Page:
First, we taped off the area around the headlight to prevent scratching the car.

This attachment pad goes into the drill. The sanding and buffing discs will go on this pad.

This attachment pad goes into the drill. The sanding and buffing discs will go on this pad.

Using a spray bottle, we applied water to the lens. This helps to lubricate the surface during sanding and prevents the sanding dust from creating more scratches.

Using a spray bottle, we applied water to the lens. This helps to lubricate the surface during sanding and prevents the sanding dust from creating more scratches.

With the lens wet, we started with 800 sanding pad. We made several passes over the lens, and varied the direction of the passes from up and down and side to side.

With the lens wet, we started with the 800 grit sanding pad. We made several passes over the lens, and varied the direction of the passes from up and down and side to side.

Next we used the 3000 sanding pad. As before, we sprayed the headlight lens with water. Make sure to keep the lens wet. Make several passes like before.

Next we used the 3000 grit sanding pad. As before, we sprayed the headlight lens with water. Make sure to keep the lens wet. Make several passes like before.

The lens was then wiped off. As you can see, it is pretty scuffed from sanding.

The lens was then wiped off. As you can see, it is pretty scuffed from sanding.

Buffing compound, included in the kit, was applied directly to the buffing pad. Use a liberal amount of compound as you work.

Buffing compound, included in the kit, was applied directly to the buffing pad. Use a liberal amount of compound as you work.

Next, we applied the synthetic wax protectant from the kit. We used a microfiber towel to apply an even coating of wax over the lens.

Next, we applied the synthetic wax protectant from the kit. We used a microfiber towel to apply an even coating of wax over the lens.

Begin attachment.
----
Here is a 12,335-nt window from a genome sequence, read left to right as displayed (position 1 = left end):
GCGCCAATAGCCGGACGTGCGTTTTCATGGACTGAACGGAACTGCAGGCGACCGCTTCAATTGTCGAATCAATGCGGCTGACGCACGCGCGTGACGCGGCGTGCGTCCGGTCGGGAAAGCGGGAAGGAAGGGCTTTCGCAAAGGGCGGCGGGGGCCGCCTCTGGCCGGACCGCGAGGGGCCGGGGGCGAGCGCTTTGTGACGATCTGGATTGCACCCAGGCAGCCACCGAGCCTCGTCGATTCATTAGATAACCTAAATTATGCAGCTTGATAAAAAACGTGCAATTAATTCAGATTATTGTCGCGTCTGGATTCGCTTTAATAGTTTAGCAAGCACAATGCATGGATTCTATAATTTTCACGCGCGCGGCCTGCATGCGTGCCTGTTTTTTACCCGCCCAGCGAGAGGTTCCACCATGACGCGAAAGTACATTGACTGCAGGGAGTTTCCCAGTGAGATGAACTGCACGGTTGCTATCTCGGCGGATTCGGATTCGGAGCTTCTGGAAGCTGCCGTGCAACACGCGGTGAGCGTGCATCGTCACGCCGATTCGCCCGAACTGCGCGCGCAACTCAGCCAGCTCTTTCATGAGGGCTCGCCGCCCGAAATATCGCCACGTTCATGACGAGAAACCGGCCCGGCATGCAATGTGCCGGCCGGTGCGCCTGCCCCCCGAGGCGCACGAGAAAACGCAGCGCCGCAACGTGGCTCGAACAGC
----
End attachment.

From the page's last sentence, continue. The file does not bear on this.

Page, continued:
Like with most wax, after it gets hazy, wipe the wax with a new, dry microfiber towel. All done at this point.

Like with most wax, after it gets hazy, wipe the wax with a new, dry microfiber towel. All done at this point.

Here is the finished lens. Looks like new. And the whole process takes about 5 mins.

Here is the finished lens. Looks like new. And the whole process takes about 5 mins.

As you can see here, the difference is crystal clear.

As you can see here, the difference is crystal clear.

Sources: 3M http://3mauto.com/  

About Jefferson Bryant (223 Articles)
A life-long gearhead, Street Tech Magazine founder and editor Jefferson Bryant spends more time in the shop than anywhere else. His career began in the car audio industry as a shop manager, eventually working his way into a position at Rockford Fosgate as a product designer. In 2003, he began writing tech articles for magazines, and has been working as an automotive journalist ever since. His work has been featured in Car Craft, Hot Rod, Rod & Custom, Truckin’, Mopar Muscle, and many more. Jefferson has also written 5 books and produced countless videos. Jefferson operates Red Dirt Rodz, his personal garage studio, where all of his magazine articles and tech videos are produced. You can follow Jefferson on Facebook (Jefferson Bryant), Twitter (71Buickfreak), and YouTube (RedDirtRodz).